9. Soft braces or splints.  If the cause of your swelling is tendonitis or a sprain, strain or fracture your health care practitioner might recommend a splint or soft brace to keep you from injuring the area and to restrict motion while healing. However, it may be recommended to remove the brace throughout the day to provide circulation to the area. Your health care provider might recommend that you participate in exercises and therapy while wearing splints or braces.
     
     

    References

    Chatterjee D, McGee A, Strauss E, Youm T, Jazrawi L Subchondral Calcium Phosphate is Ineffective for Bone Marrow Edema Lesions in Adults With Advanced Osteoarthritis.   Clin Orthop Relat Res. 2015 Apr 28. [Epub ahead of print]  PMID:  25917421

    Eshed I, Miloh-Raz H, Dulitzki M, Lidar Z, Aharoni D, Liberman B, Lidar M.    Peripartum changes of the sacroiliac joints on MRI: increasing mechanical load correlating with signs of edema and inflammation kindling spondyloarthropathy in the genetically prone.,  Clin Rheumatol. 2015 May 26. [Epub ahead of print]  PMID: 26006255

    Feger MA, Goetschius J, Love H, Saliba SA, Hertel J.      Electrical stimulation as a treatment intervention to improve function, edema or pain following acute lateral ankle sprains: A systematic review.. 2015 Jan 26. pii: S1466-853X(15)00003-6. doi: 10.1016/j.ptsp.2015.01.001. [Epub ahead of print] Review.PMID:25791198

    Martinelli N, Bianchi A, Sartorelli E, Dondi A, Bonifacini C, Malerba F   Treatment of bone marrow edema of the talus with pulsed electromagnetic fields: outcomes in six patients.  J Am Podiatr Med Assoc. 2015 Jan-Feb;105(1):27-32. doi: 10.7547/8750-7315-105.1.27.  PMID: 25675223 z

    Mayo Clinic,  Diseases and Conditions, Edema, Accessed 5/15/2015 http://www.mayoclinic.org/diseases-conditions/edema/basics/definition/con-20033037

    MedlinePlus, U.S. National Library of Medicine, Accessed 5/15/2015 http://www.nlm.nih.gov/medlineplus/edema.html

    Rossi FH, Liu W, Geigel E, Castaneda S, Rossi EM, Schnacky K.  Painful legs and moving toes syndrome responsive to pregabalin.    J Postgrad Med. 2015 Apr-Jun;61(2):116-9. doi: 10.4103/0022-3859.153106.   PMID:  25766346

    Van Kampen M, Devoogdt N, De Groef A, Gielen A, Geraerts I.   The efficacy of physiotherapy for the prevention and treatment of prenatal symptoms: a systematic review.  Int Urogynecol J. 2015 Mar 31. [Epub ahead of print]  PMID: 25822028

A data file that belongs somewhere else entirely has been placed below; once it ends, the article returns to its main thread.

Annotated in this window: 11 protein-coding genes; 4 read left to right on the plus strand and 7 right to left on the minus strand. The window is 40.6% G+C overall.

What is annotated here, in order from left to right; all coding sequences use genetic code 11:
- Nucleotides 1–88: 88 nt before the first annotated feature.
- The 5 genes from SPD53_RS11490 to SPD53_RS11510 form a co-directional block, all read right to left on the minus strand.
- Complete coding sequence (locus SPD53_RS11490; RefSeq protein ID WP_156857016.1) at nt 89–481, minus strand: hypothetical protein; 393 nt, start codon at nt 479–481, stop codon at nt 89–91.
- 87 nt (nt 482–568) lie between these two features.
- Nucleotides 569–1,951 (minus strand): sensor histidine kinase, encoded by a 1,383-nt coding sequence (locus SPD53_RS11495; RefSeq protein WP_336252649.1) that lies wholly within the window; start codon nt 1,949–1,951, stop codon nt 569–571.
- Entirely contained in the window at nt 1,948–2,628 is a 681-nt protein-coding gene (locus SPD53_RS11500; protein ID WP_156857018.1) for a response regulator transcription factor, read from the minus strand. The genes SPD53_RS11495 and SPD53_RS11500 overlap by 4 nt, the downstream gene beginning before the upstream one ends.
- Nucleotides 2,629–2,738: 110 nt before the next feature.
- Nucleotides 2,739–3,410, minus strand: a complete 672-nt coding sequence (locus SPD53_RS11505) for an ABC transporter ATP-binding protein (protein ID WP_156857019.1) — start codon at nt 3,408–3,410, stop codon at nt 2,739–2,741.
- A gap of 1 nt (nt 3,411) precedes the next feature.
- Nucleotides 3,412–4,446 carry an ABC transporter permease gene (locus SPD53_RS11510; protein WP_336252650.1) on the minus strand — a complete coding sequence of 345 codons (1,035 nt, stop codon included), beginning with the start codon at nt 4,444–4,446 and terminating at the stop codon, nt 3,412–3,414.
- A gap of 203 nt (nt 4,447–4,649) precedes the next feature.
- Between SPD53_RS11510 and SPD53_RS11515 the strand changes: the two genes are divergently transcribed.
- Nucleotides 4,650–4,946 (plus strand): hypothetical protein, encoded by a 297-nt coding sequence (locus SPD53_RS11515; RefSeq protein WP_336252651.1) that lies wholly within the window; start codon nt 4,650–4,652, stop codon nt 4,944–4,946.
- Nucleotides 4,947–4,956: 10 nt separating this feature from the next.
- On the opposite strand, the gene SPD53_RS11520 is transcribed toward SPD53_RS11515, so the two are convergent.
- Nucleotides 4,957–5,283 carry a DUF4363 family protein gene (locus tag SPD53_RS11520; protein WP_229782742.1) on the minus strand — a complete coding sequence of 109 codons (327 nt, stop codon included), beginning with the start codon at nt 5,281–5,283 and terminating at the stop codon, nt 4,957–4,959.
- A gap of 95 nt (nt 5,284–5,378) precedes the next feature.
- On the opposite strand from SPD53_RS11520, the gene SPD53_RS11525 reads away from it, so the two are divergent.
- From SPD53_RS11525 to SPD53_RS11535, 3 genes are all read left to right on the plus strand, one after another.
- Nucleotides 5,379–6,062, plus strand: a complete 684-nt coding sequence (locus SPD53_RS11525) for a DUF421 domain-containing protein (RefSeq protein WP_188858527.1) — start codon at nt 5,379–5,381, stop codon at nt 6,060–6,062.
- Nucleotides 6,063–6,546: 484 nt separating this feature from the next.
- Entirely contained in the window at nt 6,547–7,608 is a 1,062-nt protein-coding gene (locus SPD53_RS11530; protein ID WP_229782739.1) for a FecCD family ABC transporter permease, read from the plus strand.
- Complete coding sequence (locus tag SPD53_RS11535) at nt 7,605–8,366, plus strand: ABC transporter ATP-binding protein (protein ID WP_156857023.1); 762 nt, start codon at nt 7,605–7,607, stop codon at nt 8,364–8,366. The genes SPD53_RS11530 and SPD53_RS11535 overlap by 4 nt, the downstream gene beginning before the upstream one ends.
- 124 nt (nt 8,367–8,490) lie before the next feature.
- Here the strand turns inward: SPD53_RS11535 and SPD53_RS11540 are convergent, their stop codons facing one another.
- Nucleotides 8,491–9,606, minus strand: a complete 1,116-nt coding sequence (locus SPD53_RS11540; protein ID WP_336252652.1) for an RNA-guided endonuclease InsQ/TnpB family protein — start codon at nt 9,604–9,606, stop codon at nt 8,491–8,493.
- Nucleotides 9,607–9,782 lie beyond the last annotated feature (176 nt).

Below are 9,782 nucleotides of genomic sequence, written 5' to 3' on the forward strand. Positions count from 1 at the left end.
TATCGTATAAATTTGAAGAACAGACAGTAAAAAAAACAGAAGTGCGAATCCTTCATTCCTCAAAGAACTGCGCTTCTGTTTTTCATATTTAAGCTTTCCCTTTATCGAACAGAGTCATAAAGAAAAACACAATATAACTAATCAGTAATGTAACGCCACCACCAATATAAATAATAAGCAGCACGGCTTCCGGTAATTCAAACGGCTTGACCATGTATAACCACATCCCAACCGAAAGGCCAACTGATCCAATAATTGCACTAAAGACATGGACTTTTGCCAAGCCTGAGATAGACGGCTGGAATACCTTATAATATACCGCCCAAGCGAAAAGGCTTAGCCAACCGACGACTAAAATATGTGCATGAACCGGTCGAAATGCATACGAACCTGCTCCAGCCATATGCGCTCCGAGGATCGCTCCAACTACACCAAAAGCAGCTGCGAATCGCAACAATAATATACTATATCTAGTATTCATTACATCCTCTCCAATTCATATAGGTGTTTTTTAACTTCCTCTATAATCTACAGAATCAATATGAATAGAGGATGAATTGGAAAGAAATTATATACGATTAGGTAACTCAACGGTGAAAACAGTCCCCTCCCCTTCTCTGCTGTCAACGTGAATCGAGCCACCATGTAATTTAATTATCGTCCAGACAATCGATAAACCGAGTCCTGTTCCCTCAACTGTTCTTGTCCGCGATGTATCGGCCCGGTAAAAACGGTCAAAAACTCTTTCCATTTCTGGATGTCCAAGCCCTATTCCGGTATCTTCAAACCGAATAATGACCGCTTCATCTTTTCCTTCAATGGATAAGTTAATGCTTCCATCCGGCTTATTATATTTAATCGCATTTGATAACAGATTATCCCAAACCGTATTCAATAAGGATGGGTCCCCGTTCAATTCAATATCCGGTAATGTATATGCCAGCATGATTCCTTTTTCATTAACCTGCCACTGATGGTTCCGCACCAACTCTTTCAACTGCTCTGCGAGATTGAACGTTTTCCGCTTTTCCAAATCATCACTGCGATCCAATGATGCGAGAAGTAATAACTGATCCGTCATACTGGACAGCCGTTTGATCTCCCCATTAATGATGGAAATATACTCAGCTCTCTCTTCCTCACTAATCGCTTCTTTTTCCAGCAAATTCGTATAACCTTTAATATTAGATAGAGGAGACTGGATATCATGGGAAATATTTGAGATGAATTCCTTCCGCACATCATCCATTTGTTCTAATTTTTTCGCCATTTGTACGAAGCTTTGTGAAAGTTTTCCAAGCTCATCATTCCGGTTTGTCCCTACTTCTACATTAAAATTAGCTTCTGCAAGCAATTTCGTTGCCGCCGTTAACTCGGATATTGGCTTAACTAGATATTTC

WebMD, Edema Overview, Accessed 5/15/2015 http://www.webmd.com/heart-disease/heart-failure/edema-overview

     

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    This article is written by Jean Voice Dart, M.S. Special Education from Illinois State University. Jean is a published author and has written hundreds of health articles as well as hosting a local television program, “Making Miracles Happen.” She is a Registered Music Therapist, Sound Therapist, and Master Level Energetic Teacher, and is the Executive Director, founder and Health and Wellness Educator of the Monterey Bay Holistic Alliance. The Monterey Bay Holistic Alliance is a registered 501 (c) 3 nonprofit health and wellness education organization. For more information about the Monterey Bay Holistic Alliance contact us or visit our website at www.montereybayholistic.com.  Images used in this article are free public domain from Pixabay.com orPublicdomainpictures.net  Other images are credited.

     

    Disclaimer: The Monterey Bay Holistic Alliance is a charitable, independent registered nonprofit 501(c)3 organization and does not endorse any particular products or practices. We exist as an educational organization dedicated to providing free access to health education resources, products and services. Claims and statements herein are for informational purposes only and have not been evaluated by the Food and Drug Administration. The statements about organizations, practitioners, methods of treatment, and products listed on this website are not meant to diagnose, treat, cure, or prevent any disease. This information is intended for educational purposes only. The MBHA strongly recommends that you seek out your trusted medical doctor or practitioner for diagnosis and treatment of any existing health condition.